If he were around more, it would both lessen your stress/burden dealing with the kids and allow for more time spent as a family unit.
This would hopefully kill 2 birds with 1 stone, as you wouldn't feel the need to trade what little family time you currently have for more personal alone time.

It may be worth it for him to find a job with a more traditional 9-5 schedule.
At the very least, he should be working out at time that don't impact family time (before kids wake up, after they go to bed, ect).


researcher1

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Re: How to approach marriage time equity conversation
« Reply #54 on: January 08, 2020, 11:59:59 AM »
Well, if you actually want to help someone, you usually try to say things in a way that they can hear.  And usually, when you start off insulting people, that forces them to become defensive, which then forces them to double down to defend their own position.

Again, I don't see how anything I've said has been controversial in any way.  Here are some of the OP's comments I used to form my thoughts...
"I'm willing to give up the "doing things together" time on a regular basis for now.
So I'm going to schedule my weekends as packed with outside activities as I want them.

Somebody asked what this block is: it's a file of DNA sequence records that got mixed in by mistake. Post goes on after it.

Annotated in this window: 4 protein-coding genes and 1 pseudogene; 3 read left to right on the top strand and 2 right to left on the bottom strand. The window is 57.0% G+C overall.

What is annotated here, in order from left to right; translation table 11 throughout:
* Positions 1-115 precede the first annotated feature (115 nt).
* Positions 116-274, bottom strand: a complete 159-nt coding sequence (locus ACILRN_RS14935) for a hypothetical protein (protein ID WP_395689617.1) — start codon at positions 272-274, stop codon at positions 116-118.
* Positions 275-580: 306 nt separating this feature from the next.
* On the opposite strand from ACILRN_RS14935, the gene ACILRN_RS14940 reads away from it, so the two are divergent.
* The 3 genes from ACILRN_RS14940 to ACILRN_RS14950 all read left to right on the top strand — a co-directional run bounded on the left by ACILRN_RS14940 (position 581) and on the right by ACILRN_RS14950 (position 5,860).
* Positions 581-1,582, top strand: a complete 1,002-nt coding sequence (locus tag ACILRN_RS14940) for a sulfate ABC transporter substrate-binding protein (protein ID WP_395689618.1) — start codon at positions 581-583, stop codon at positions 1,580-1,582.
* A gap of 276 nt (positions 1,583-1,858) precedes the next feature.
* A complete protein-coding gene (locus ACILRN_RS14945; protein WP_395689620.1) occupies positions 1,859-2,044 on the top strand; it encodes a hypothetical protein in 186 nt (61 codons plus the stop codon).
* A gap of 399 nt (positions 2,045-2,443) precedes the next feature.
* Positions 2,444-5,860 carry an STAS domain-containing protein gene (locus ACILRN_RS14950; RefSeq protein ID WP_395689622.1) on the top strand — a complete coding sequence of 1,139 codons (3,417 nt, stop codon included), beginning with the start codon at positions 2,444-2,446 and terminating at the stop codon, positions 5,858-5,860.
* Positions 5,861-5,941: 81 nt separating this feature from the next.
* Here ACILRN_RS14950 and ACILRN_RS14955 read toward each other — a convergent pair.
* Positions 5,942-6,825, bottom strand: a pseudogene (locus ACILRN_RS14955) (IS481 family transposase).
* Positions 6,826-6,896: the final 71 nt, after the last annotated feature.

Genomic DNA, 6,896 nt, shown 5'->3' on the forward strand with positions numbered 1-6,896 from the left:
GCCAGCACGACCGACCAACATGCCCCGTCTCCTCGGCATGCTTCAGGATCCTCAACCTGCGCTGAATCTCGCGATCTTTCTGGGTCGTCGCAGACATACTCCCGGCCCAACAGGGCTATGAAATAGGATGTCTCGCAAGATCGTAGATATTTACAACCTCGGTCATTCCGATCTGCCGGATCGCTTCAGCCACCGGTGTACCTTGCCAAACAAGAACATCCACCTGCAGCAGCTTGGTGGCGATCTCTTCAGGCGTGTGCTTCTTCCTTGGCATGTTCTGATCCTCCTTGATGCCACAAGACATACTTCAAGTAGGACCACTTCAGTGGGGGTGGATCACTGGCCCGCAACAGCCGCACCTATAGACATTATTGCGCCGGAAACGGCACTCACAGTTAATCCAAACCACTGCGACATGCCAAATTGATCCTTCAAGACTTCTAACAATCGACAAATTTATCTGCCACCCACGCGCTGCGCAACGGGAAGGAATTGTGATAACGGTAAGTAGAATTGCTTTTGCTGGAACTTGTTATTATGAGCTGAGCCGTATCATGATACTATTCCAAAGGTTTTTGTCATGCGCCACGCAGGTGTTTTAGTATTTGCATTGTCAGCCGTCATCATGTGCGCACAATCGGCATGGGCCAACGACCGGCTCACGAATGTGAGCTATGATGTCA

So we are starting with my proposed schedule (which has almost equal hours of solo kid time and kid-free time, at least in the way I am counting things)"


The OP is effectively operating as a single parent much of the time (due to partner's work schedule and personal activities).
There is zero discussion of time spent as a family.

This does not sound like a cohesive family atmosphere, and spending even LESS time as a family doesn't seem to be the answer.
Do you find this to be an unreasonable perspective???

I guess I could have couched my thoughts with lots of superfluous fluff in an effort to avoid offending anyone.
« Last Edit: January 08, 2020, 12:03:48 PM by researcher1 »

historienne

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Re: How to approach marriage time equity conversation
« Reply #55 on: January 08, 2020, 12:10:35 PM »
A few thoughts thoughts:

First, my husband and I do MUCH more beancounting than you are describing here, and we are extremely happily married.  I think you're actually doing great in balancing the realities of the inequality that's playing out right now with a recognition that the goal is to get to a balance that works for you, not some exactly equal division of time.